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## Re: [bug-gawk] Interesting floating point behavior

 From: Nelson H. F. Beebe Subject: Re: [bug-gawk] Interesting floating point behavior Date: Fri, 20 Jan 2012 10:20:20 -0700 (MST)

```Robert Kennedy <address@hidden> reports puzzlement over the
awk computation "a=\$1; b=a*10000; c=b%100" that produces these values:

>> 0.69     6900    100

Here is what is happening:

In 128-bit binary IEEE 754 arithmetic:

hoc128> a = 0.69
hoc128> b = a * 10000
hoc128> c = b % 100
hoc128> println a, b, c
0.69  6_899.999_999_999_999_999_999_999_999_999_998_42  99

In 128-bit decimal IEEE 754 arithmetic:

hocd128> a = 0.69
hocd128> b = a * 10000
hocd128> c = b % 100
hocd128> println a, b, c
0.69  6_900 0

Because most decimal fractions, like 0.69, are not exactly
representable in binary arithmetic, you often see the string-of-9s
phenomenon when you do the inexact round-trip decimal -> binary ->
decimal.

This has nothing to do with gawk: it is a fact of life that arises
from inexact base conversion.

A famous example used to illustrate the need for decimal arithmetic is
sales tax computation: 5% on a purchase of \$0.70: in decimal
arithmetic, the answer is 1.05 * 0.70 = \$0.735, and tax man's rounding
says you owe \$0.74.

In binary arithmetic, 0.70 is not exactly representable, no matter
what your precision is, and the computation produces
0.734_999_999_999_999_99, which rounds down to 0.73, cheating the tax
authorities of 0.01.

They DO care about this, and in most jurisdictions, such arithmetic
MUST be done in decimal.

While a difference of a penny is insignificant when you buy a Ferrari,
it can add up to millions of dollars annually in businesses that have
large numbers of small transactions, like telephone companies and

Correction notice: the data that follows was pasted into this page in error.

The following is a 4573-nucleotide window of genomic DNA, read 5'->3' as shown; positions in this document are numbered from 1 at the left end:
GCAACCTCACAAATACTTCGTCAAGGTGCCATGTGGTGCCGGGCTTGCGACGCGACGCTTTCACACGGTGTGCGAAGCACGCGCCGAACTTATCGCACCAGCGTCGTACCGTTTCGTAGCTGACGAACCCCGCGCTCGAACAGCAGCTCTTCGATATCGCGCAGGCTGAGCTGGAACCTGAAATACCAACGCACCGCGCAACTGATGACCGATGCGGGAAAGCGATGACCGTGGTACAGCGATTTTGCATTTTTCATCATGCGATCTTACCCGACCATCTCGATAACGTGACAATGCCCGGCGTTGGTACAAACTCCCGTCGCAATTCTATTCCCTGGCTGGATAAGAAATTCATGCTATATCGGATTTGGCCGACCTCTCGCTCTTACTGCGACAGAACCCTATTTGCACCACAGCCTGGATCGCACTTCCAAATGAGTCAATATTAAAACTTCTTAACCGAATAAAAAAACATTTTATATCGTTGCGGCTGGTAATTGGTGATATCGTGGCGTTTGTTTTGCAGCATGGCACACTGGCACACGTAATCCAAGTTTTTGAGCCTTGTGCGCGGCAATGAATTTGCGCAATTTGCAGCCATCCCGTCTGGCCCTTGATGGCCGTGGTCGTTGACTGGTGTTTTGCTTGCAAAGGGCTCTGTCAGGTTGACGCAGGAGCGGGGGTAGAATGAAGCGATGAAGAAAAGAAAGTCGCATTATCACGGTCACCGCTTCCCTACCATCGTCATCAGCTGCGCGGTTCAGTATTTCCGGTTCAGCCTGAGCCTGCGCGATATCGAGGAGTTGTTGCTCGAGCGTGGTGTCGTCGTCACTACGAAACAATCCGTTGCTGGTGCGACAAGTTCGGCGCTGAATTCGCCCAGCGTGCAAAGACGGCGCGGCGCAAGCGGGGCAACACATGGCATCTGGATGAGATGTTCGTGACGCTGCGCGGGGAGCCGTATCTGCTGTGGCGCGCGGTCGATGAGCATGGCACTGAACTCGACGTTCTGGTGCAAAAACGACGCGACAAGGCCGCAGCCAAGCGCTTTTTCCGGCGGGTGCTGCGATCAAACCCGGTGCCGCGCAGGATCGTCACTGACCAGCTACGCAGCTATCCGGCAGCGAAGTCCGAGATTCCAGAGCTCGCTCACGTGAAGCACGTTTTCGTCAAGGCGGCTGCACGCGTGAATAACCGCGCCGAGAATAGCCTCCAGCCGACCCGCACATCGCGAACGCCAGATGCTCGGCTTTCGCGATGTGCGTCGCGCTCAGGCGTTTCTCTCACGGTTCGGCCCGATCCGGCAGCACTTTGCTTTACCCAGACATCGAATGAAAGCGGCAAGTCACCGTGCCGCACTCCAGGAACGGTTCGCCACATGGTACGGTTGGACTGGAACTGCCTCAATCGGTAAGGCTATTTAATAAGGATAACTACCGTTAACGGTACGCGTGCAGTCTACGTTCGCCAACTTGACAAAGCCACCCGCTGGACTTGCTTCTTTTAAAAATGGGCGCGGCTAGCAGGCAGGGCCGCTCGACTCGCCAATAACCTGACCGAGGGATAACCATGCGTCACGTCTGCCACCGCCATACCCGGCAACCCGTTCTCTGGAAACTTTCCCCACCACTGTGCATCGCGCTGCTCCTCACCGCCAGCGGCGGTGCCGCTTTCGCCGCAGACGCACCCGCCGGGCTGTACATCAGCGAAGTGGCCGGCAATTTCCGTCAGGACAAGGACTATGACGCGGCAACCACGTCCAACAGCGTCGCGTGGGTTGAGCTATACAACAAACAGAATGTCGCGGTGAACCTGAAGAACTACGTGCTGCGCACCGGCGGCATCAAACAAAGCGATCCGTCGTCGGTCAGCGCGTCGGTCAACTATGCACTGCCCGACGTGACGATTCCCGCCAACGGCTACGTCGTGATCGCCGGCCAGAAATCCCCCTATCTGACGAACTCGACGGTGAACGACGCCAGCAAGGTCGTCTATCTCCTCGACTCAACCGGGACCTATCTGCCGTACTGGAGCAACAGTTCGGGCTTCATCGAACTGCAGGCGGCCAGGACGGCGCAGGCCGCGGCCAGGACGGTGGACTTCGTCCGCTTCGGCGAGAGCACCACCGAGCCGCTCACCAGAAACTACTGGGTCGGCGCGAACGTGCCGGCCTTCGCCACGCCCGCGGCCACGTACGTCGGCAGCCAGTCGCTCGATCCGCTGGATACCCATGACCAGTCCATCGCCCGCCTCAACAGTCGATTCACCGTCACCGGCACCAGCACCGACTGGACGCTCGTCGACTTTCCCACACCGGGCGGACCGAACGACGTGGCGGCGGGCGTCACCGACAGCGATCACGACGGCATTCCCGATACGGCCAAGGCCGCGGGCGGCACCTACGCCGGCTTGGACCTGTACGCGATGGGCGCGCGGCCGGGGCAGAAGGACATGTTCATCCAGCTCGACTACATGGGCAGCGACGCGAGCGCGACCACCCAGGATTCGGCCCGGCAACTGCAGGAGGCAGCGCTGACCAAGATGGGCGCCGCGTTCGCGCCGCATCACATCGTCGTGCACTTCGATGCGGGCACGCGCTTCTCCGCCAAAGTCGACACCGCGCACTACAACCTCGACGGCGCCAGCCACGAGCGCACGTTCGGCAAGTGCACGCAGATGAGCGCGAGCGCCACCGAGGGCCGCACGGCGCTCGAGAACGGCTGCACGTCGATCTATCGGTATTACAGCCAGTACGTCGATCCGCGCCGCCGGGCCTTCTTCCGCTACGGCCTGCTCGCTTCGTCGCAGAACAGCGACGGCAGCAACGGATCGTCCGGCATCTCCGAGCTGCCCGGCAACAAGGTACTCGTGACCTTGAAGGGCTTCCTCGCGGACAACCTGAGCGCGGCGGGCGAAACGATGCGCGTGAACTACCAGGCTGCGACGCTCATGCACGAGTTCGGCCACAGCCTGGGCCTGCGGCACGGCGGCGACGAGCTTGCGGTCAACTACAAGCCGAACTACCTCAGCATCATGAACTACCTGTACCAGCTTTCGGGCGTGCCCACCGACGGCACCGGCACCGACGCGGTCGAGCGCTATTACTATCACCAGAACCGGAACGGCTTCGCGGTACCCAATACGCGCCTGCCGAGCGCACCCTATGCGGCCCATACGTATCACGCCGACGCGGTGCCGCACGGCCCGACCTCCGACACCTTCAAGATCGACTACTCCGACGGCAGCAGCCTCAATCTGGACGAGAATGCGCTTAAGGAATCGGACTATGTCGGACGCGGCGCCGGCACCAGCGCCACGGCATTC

grocery stores.

IEEE 754-2008, the revision of IEEE 754-1985, includes decimal
arithmetic, and additional rounding rules demanded by tax laws (e.g.,
round-ties-upward: 0.735 -> 0.74).  So far, only IBM z-Series and IBM
PowerPC 7 have full support of the 2008 standard.

I have versions of mawk and nawk that use decimal arithmetic instead
of binary arithmetic: for them, Robert's experiment produces this
output:

echo -e "Input\t*10000\t%100"; \
for i in 0.67 0.68 0.69 0.70; do \
echo \$i | dmawk '{a=\$1; b=a*10000; c=b%100; print
a,"\t",b,"\t",c}'; \
done

Input   *10000  %100
0.67     6700    0
0.68     6800    0
0.69     6900    0
0.70     7000    0

They are built with the 128-bit decimal format, which supplies exactly
34 decimal digits.  Here is a computation of the machine epsilon,
which should be 10**(-34 + 1):

% dmawk -f macheps.awk
machine epsilon = 1e-33 = 10**-33
machine epsilon = 1e-33 = 10**-33

Versions of gcc with support for decimal arithmetic, and binary
packages with hoc, dmawk, dnawk, and dlua are available here:

http://www.math.utah.edu/pub/mathcw/

My large book on that library is essentially done, with some minor
tweaks in progress before going to the publisher.

-------------------------------------------------------------------------------
- Nelson H. F. Beebe                    Tel: +1 801 581 5254                  -
- University of Utah                    FAX: +1 801 581 4148                  -
- Department of Mathematics, 110 LCB    Internet e-mail: address@hidden  -
- 155 S 1400 E RM 233                       address@hidden  address@hidden -
- Salt Lake City, UT 84112-0090, USA    URL: http://www.math.utah.edu/~beebe/ -
-------------------------------------------------------------------------------

```

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